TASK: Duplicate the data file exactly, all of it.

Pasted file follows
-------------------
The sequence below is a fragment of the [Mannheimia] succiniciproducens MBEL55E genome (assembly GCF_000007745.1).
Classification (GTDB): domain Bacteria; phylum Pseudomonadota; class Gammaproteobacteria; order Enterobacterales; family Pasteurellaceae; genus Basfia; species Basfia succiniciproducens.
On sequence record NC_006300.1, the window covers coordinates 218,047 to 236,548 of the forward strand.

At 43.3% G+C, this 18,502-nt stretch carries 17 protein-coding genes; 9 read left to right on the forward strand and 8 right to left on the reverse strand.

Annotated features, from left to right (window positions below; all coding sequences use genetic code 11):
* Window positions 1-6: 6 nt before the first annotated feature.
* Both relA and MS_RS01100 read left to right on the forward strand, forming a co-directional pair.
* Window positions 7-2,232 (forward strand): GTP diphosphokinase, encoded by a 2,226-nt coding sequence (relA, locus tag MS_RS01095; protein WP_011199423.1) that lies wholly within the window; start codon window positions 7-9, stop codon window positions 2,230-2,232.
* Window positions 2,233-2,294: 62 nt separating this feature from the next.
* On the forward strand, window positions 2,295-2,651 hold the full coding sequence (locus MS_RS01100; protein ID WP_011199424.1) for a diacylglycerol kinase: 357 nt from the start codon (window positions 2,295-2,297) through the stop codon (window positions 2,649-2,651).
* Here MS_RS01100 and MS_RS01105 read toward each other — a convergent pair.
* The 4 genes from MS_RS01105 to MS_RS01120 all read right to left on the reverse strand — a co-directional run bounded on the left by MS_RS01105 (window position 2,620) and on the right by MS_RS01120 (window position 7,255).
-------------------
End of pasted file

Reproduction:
The sequence below is a fragment of the [Mannheimia] succiniciproducens MBEL55E genome (assembly GCF_000007745.1).
Classification (GTDB): domain Bacteria; phylum Pseudomonadota; class Gammaproteobacteria; order Enterobacterales; family Pasteurellaceae; genus Basfia; species Basfia succiniciproducens.
On sequence record NC_006300.1, the window covers coordinates 218,047 to 236,548 of the forward strand.

At 43.3% G+C, this 18,502-nt stretch carries 17 protein-coding genes; 9 read left to right on the forward strand and 8 right to left on the reverse strand.

Annotated features, from left to right (window positions below; all coding sequences use genetic code 11):
* Window positions 1-6: 6 nt before the first annotated feature.
* Both relA and MS_RS01100 read left to right on the forward strand, forming a co-directional pair.
* Window positions 7-2,232 (forward strand): GTP diphosphokinase, encoded by a 2,226-nt coding sequence (relA, locus tag MS_RS01095; protein WP_011199423.1) that lies wholly within the window; start codon window positions 7-9, stop codon window positions 2,230-2,232.
* Window positions 2,233-2,294: 62 nt separating this feature from the next.
* On the forward strand, window positions 2,295-2,651 hold the full coding sequence (locus MS_RS01100; protein ID WP_011199424.1) for a diacylglycerol kinase: 357 nt from the start codon (window positions 2,295-2,297) through the stop codon (window positions 2,649-2,651).
* Here MS_RS01100 and MS_RS01105 read toward each other — a convergent pair.
* The 4 genes from MS_RS01105 to MS_RS01120 all read right to left on the reverse strand — a co-directional run bounded on the left by MS_RS01105 (window position 2,620) and on the right by MS_RS01120 (window position 7,255).